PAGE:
CHAPTER 25 SAVING, INVESTMENT, AND THE FINANCIAL SYSTEM 559 operating the mutual fund charges shareholders a fee, usually between 0.5 and 2.0 percent of assets each year. A second advantage claimed by mutual fund companies is that mutual funds give ordinary people access to the skills of professional money managers. The managers of most mutual funds pay close attention to the developments and prospects of the companies in which they buy stock. These managers buy the stock of those companies that they view as having a profitable future and sell the stock of companies with less promising prospects. This professional management, it is argued, should increase the return that mutual fund depositors earn on their sav-ings. Financial economists, however, are often skeptical of this second argument. With thousands of money managers paying close attention to each company’s prospects, the price of a company’s stock is usually a good reflection of the com-pany’s true value. As a result, it is hard to “beat the market” by buying good stocks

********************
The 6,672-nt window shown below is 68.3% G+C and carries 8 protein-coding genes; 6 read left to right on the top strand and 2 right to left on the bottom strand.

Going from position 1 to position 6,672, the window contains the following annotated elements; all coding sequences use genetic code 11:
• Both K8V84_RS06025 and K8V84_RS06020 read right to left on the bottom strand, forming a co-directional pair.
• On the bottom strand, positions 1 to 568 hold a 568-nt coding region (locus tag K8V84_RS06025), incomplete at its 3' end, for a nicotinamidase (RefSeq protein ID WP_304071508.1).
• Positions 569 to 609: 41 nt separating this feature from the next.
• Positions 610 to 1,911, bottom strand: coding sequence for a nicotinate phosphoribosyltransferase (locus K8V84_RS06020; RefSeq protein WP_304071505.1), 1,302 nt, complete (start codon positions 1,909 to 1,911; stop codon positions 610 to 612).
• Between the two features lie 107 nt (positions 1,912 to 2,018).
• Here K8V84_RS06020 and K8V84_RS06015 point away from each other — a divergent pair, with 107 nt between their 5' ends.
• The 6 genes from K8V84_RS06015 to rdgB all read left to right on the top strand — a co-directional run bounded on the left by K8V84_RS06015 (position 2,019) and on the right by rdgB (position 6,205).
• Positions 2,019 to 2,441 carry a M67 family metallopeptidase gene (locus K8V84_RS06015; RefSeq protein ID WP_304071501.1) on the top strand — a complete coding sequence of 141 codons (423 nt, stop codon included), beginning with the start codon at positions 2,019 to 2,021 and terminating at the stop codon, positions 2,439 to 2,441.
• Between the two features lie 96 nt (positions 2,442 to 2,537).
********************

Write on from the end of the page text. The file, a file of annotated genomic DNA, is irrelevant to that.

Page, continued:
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This note was uploaded on 07/30/2010 for the course ECON 120 taught by Professor Abijian during the Spring '10 term at Mesa CC.